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Rehydrate yeast first, or not?

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ryan850

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I'm new to this.. fermenting my first batch right now (apple cider wine). I had a question about re-hydrating yeast. Does everyone do this? I was told to just sprinkle it on top and not bother with rehydrating. It's fermenting just fine.

What's the advantage of rehydrating first. Also, why the high temperature of 100-105? If it ferments at 65-75, why would it matter so much that you have the 100-105 temperature? and is the advice I heard regarding that temperature good?

What exactly is the disadvantage of going straight to the must first? I have heard that it takes longer for the yeast to begin fermentation, but mine was going strong after about a day. Also, is it a problem if it takes a little longer to start?

Thanks for all the advice.. you guys have helped me out so much!
 

BobF

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I'm new to this.. fermenting my first batch right now (apple cider wine). I had a question about re-hydrating yeast. Does everyone do this? I was told to just sprinkle it on top and not bother with rehydrating. It's fermenting just fine.

What's the advantage of rehydrating first. Also, why the high temperature of 100-105? If it ferments at 65-75, why would it matter so much that you have the 100-105 temperature? and is the advice I heard regarding that temperature good?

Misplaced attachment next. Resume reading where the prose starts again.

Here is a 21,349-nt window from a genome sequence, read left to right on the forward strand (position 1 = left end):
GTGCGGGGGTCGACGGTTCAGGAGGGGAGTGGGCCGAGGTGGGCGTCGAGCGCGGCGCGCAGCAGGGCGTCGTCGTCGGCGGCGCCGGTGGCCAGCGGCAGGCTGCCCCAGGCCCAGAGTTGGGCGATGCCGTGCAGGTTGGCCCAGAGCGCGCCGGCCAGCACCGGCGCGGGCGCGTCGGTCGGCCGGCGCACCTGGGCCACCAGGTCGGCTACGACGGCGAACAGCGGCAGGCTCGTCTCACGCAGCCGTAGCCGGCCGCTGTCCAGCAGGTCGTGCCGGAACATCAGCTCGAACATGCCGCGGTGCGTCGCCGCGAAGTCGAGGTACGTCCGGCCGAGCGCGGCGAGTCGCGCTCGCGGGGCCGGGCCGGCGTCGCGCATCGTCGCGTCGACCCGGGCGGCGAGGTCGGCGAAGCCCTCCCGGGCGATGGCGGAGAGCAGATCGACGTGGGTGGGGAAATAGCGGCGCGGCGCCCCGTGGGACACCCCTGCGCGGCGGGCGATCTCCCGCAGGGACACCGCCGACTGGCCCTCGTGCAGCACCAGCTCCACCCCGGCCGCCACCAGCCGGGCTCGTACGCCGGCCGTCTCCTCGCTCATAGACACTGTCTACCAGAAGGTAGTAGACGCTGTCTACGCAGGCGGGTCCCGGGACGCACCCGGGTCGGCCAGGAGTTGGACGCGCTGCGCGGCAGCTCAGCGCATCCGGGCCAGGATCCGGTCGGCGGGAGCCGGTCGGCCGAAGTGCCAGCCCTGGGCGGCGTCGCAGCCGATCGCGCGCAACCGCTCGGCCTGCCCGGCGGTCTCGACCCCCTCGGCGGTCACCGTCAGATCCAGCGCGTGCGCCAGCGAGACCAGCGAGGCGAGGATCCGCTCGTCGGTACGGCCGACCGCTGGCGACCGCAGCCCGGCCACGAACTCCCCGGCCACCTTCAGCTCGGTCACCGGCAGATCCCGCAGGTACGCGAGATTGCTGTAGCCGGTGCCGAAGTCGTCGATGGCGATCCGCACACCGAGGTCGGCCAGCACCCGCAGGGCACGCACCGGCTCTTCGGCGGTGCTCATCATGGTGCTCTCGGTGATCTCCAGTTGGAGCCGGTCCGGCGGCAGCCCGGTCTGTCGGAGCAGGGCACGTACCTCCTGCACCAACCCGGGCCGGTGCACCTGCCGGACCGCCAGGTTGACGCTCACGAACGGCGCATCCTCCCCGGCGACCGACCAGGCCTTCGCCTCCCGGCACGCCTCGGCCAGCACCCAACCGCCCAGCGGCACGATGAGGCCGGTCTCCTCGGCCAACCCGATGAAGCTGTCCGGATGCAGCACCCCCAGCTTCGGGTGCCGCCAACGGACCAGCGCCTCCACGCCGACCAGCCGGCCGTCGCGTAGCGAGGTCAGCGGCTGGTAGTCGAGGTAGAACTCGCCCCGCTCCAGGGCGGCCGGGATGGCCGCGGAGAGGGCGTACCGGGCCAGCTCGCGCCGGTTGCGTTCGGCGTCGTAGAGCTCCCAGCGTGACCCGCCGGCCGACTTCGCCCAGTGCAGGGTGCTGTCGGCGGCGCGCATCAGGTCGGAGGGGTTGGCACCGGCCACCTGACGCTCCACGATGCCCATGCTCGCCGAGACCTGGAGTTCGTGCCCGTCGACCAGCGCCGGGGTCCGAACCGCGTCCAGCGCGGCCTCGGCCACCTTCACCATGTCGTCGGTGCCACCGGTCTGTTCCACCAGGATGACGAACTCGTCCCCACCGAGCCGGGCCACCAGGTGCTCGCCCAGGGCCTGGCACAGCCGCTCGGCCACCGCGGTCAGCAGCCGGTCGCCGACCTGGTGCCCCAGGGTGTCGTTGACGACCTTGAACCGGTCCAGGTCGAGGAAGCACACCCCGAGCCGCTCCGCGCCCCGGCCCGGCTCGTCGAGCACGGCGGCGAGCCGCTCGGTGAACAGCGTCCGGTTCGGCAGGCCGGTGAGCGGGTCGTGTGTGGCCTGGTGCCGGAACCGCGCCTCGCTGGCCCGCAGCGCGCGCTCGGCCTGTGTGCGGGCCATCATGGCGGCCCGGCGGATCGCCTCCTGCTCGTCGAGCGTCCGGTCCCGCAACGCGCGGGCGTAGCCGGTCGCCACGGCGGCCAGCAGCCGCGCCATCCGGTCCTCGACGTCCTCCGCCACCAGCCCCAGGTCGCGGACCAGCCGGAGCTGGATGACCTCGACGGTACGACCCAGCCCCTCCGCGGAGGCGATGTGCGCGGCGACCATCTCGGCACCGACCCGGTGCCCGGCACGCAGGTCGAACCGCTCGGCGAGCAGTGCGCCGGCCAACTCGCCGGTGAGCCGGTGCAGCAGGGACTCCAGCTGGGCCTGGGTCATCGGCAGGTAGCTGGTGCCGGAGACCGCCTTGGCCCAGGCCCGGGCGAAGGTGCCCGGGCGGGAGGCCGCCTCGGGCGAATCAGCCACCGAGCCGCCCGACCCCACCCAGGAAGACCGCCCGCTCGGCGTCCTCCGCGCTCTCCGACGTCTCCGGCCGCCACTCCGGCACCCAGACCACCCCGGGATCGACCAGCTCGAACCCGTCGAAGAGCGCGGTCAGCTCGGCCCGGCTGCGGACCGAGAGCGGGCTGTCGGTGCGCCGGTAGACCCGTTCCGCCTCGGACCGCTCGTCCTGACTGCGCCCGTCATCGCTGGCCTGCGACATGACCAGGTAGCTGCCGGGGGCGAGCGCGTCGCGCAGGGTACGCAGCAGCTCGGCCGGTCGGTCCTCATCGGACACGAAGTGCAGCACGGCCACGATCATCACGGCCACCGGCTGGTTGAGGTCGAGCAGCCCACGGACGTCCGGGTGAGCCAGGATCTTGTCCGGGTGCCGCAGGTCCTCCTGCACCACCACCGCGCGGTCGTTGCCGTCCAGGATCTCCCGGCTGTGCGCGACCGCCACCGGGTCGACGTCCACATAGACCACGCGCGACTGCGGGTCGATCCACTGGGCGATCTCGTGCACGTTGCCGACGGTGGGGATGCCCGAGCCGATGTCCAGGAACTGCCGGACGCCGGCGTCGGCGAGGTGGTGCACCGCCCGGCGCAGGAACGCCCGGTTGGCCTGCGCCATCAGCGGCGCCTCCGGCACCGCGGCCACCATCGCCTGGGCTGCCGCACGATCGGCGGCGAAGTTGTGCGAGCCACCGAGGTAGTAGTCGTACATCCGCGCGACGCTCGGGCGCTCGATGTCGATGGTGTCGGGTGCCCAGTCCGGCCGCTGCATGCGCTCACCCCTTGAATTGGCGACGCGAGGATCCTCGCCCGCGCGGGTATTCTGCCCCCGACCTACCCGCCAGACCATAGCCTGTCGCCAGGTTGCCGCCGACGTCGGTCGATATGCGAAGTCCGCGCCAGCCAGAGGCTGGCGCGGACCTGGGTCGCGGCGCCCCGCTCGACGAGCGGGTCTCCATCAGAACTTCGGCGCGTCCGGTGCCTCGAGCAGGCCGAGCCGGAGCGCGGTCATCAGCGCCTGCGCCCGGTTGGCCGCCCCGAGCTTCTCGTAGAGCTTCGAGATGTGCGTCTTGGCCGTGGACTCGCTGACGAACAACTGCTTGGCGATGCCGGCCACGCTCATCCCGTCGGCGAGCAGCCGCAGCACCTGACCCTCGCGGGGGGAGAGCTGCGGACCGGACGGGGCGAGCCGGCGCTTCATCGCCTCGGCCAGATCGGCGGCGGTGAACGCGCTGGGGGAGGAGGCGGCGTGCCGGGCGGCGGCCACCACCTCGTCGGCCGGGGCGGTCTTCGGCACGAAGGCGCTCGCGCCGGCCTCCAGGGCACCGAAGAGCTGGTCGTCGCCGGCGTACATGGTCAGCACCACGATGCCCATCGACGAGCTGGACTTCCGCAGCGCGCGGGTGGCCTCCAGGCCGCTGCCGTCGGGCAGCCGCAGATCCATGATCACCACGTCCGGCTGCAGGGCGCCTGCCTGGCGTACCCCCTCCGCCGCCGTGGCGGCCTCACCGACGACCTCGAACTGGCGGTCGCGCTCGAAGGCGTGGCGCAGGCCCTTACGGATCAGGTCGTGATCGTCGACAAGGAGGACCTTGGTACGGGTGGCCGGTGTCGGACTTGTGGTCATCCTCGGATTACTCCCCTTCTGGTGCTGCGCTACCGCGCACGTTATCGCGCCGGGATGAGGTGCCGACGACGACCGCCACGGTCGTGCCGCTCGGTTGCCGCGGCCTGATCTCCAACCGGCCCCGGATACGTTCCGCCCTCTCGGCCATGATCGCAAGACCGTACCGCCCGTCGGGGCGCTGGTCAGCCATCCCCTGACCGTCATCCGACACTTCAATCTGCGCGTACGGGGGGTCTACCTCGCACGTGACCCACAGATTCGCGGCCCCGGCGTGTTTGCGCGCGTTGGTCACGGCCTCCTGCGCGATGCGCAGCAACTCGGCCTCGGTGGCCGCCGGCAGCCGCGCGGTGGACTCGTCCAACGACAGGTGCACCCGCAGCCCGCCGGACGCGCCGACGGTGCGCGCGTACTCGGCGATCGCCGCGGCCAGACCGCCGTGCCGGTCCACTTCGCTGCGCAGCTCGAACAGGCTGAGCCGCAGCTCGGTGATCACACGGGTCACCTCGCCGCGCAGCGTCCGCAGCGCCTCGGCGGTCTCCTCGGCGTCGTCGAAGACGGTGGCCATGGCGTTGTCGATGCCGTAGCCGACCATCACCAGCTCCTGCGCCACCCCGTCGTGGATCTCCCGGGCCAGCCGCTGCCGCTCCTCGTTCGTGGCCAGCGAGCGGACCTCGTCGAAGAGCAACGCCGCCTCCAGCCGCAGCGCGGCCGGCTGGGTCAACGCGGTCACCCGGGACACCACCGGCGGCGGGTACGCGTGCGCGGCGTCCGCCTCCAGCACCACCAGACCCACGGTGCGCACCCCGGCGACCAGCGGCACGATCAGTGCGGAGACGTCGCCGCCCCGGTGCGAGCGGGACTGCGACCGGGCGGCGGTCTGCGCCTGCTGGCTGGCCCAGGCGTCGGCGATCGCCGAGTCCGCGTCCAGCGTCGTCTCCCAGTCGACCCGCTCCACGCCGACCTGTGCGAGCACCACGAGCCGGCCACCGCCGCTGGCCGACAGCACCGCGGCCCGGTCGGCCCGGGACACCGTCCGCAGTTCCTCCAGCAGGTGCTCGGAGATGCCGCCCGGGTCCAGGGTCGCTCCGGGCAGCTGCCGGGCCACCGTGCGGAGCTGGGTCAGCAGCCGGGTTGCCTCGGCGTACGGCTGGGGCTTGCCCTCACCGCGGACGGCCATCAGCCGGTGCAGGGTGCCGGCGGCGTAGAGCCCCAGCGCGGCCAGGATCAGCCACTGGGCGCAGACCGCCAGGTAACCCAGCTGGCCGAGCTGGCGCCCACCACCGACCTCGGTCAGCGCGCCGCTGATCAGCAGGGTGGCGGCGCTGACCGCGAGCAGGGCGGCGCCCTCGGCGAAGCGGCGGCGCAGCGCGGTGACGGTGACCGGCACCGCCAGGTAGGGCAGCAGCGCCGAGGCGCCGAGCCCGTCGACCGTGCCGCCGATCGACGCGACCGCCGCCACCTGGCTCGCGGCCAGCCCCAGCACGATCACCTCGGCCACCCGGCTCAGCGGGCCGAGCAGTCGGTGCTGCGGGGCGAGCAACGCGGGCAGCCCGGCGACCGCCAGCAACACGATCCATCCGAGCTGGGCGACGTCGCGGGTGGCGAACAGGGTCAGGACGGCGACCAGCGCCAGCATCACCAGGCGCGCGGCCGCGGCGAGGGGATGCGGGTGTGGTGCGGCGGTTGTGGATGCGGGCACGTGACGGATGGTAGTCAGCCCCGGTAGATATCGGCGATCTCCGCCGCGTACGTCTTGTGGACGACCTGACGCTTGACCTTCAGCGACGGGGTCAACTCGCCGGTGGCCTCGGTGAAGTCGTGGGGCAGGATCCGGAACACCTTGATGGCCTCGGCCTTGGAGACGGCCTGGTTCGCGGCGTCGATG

What exactly is the disadvantage of going straight to the must first? I have heard that it takes longer for the yeast to begin fermentation, but mine was going strong after about a day. Also, is it a problem if it takes a little longer to start?

Thanks for all the advice.. you guys have helped me out so much!
I always rehydrate at the mfr recommended temp.

I also feed must to develop an active starter.

I do this b/c a) it proves the yeast is viable and b) I want the must vigorously fermenting as quickly as possible.
 

ryan850

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I've heard that rehydrating incorrectly can lead to problems. How much wiggle room is there? What I mean is, how hard is it to screw it up. Say my thermometer is off and it's 95 or 110 degrees, will I kill it?

Do you rehydrate in just plan water with a bit of the must? If so, what's a good ratio?